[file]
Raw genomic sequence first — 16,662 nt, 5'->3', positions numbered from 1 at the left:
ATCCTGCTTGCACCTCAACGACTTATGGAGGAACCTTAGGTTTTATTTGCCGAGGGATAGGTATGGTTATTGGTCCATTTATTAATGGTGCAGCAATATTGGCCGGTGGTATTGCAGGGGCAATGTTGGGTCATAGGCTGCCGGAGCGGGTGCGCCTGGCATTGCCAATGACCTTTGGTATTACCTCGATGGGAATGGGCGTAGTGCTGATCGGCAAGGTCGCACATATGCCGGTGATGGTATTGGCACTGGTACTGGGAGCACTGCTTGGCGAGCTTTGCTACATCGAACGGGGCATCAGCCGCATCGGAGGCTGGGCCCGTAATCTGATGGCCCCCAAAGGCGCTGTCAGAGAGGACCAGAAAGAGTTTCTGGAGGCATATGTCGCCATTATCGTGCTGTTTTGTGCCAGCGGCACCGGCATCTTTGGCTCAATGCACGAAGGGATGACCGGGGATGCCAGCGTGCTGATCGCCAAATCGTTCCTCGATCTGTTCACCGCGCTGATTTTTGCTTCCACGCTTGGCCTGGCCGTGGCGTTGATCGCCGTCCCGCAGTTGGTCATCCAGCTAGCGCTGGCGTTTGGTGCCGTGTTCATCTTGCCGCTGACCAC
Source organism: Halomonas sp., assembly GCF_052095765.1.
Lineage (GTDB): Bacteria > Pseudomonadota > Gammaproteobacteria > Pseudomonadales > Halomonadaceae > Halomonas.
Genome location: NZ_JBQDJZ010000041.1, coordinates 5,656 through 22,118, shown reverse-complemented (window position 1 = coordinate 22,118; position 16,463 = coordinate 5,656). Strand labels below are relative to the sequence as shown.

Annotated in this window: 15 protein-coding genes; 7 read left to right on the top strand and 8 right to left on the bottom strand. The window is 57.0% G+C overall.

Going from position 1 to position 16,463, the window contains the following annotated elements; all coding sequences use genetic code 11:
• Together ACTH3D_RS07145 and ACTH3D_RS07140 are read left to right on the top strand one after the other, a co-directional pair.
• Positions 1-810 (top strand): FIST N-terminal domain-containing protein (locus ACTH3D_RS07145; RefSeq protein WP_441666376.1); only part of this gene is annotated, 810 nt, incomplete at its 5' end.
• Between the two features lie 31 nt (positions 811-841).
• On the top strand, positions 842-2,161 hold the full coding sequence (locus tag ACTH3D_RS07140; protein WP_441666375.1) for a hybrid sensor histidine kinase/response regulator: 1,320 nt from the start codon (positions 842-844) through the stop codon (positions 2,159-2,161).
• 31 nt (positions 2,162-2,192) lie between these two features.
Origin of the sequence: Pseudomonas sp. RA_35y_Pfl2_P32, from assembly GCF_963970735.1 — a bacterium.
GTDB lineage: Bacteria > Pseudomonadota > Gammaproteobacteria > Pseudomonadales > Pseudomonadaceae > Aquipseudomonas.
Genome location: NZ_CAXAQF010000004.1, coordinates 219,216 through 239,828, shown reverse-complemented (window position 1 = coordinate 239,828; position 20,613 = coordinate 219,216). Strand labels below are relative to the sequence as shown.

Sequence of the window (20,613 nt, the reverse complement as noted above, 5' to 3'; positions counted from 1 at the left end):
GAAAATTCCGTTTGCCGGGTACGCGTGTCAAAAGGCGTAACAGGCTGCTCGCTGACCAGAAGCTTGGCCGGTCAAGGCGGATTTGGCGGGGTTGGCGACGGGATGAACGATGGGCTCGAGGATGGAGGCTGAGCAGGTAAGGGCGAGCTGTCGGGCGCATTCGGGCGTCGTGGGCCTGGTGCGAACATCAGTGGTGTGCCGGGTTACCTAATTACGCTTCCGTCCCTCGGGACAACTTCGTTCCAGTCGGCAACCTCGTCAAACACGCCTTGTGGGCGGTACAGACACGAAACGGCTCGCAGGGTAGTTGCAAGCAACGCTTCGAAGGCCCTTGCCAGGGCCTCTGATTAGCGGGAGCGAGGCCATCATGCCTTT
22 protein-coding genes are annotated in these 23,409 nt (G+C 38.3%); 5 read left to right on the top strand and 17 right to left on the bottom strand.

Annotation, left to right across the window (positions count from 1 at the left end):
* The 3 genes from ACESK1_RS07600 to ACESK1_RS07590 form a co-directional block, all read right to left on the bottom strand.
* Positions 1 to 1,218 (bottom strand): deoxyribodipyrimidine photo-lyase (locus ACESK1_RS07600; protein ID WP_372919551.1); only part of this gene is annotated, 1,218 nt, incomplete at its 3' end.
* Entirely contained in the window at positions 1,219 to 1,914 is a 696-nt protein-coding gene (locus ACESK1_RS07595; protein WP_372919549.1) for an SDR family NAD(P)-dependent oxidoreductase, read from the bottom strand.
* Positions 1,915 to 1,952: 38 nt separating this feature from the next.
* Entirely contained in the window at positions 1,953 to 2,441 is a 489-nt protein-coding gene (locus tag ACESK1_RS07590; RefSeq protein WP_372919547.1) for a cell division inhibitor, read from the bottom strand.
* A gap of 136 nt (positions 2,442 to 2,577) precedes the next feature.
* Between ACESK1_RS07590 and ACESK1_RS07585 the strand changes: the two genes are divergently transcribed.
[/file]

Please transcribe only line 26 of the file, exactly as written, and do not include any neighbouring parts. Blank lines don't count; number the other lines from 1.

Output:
* Between ACESK1_RS07590 and ACESK1_RS07585 the strand changes: the two genes are divergently transcribed.